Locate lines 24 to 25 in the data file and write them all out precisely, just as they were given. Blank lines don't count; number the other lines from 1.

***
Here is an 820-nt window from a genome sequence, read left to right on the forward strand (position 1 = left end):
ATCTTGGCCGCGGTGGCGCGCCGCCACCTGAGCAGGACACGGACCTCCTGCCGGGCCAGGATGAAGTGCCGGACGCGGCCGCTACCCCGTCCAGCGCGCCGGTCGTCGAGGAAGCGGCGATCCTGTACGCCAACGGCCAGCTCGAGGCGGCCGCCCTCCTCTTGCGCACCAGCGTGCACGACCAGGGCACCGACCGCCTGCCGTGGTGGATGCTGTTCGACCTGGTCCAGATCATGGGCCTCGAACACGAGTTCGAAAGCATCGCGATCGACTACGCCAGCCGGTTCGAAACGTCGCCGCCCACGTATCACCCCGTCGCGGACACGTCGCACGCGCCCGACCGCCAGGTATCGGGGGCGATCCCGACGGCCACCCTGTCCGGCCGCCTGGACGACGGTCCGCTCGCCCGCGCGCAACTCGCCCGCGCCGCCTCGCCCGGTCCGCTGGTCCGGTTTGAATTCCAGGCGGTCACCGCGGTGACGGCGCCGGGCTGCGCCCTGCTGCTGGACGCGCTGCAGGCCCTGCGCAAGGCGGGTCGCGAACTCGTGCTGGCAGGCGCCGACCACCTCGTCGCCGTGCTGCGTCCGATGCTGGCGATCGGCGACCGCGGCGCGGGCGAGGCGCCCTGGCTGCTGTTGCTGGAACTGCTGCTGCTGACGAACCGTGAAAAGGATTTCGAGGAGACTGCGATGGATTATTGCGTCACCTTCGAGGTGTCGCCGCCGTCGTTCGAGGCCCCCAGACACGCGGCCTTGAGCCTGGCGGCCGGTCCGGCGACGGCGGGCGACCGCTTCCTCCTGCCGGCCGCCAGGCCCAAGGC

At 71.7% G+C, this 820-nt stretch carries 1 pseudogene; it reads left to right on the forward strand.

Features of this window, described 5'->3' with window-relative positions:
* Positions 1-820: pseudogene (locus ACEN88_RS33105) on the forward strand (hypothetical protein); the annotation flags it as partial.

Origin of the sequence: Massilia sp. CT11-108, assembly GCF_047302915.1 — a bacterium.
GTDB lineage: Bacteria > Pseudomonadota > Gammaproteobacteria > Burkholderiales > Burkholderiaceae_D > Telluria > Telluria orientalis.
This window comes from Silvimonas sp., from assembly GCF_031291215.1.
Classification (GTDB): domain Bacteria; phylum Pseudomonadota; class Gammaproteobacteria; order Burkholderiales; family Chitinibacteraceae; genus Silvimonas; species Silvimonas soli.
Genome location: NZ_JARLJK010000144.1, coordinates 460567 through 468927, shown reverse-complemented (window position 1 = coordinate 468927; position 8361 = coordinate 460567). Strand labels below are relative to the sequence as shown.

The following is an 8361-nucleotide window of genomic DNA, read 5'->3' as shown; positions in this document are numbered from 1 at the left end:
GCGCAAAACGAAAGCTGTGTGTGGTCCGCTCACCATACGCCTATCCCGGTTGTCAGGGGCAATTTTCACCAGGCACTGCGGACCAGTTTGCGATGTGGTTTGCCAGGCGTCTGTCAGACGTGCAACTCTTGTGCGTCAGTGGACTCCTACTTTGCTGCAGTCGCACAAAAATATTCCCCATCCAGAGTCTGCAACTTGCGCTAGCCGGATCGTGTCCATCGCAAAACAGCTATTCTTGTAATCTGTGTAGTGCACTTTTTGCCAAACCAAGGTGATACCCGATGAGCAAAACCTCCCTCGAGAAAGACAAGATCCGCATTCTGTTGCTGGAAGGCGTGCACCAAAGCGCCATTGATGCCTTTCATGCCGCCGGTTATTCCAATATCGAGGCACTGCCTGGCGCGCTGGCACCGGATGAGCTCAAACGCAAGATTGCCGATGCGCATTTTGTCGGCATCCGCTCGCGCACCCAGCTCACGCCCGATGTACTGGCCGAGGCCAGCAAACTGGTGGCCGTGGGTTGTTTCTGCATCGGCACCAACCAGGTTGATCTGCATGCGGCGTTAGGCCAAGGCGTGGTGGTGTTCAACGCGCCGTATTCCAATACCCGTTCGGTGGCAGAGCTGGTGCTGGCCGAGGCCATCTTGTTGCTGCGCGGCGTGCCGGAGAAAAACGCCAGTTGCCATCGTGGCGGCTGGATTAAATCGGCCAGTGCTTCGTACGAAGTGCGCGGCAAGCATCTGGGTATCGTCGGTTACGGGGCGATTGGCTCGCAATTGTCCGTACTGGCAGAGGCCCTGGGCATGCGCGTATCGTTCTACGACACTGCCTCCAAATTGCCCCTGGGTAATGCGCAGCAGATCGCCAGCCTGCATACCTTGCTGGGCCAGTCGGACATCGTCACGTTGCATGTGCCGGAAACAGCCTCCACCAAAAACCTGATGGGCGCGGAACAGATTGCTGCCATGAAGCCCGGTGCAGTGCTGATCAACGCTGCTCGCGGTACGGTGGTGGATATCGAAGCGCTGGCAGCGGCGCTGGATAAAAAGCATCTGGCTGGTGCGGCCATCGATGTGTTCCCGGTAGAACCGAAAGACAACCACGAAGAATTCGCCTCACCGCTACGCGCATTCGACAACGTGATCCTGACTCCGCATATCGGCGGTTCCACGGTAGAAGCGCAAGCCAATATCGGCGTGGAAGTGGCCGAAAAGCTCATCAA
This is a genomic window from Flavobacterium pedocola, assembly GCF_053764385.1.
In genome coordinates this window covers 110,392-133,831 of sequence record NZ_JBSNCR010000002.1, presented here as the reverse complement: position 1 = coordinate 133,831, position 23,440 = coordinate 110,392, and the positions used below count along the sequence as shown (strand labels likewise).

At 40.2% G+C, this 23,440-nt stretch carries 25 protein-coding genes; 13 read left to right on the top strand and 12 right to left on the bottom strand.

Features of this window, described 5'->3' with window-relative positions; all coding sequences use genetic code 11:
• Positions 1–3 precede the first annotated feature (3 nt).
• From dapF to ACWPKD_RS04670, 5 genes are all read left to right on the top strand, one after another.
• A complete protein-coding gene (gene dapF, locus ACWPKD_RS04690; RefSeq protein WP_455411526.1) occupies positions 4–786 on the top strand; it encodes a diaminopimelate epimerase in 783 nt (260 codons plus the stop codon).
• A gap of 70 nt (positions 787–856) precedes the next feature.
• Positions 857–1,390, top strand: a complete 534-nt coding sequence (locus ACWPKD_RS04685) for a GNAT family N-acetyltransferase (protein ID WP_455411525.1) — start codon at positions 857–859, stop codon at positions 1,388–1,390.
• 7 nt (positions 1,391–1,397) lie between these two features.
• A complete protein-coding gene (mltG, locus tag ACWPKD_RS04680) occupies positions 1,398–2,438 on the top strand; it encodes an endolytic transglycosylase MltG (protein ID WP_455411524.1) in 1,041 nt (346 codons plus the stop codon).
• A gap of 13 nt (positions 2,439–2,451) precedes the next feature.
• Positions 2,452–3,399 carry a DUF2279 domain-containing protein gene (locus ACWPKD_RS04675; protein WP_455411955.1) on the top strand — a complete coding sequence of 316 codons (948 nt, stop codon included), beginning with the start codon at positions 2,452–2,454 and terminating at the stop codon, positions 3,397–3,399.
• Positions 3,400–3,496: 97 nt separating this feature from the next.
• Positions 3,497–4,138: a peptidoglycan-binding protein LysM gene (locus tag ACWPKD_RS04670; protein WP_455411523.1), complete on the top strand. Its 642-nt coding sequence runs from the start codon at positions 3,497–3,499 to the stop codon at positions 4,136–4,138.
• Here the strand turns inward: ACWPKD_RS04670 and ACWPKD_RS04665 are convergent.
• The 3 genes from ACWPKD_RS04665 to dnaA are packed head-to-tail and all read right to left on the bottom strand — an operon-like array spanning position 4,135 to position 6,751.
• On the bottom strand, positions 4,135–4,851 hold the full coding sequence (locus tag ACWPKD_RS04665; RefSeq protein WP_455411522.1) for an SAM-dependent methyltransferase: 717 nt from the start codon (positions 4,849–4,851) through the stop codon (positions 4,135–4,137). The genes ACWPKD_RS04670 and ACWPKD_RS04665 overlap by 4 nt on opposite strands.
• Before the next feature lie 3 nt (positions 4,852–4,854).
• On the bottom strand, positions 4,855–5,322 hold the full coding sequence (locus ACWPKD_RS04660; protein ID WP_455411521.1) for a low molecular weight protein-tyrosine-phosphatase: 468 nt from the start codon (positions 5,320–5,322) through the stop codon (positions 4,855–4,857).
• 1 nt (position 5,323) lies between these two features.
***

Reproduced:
• A gap of 13 nt (positions 2,439–2,451) precedes the next feature.
• Positions 2,452–3,399 carry a DUF2279 domain-containing protein gene (locus ACWPKD_RS04675; protein WP_455411955.1) on the top strand — a complete coding sequence of 316 codons (948 nt, stop codon included), beginning with the start codon at positions 2,452–2,454 and terminating at the stop codon, positions 3,397–3,399.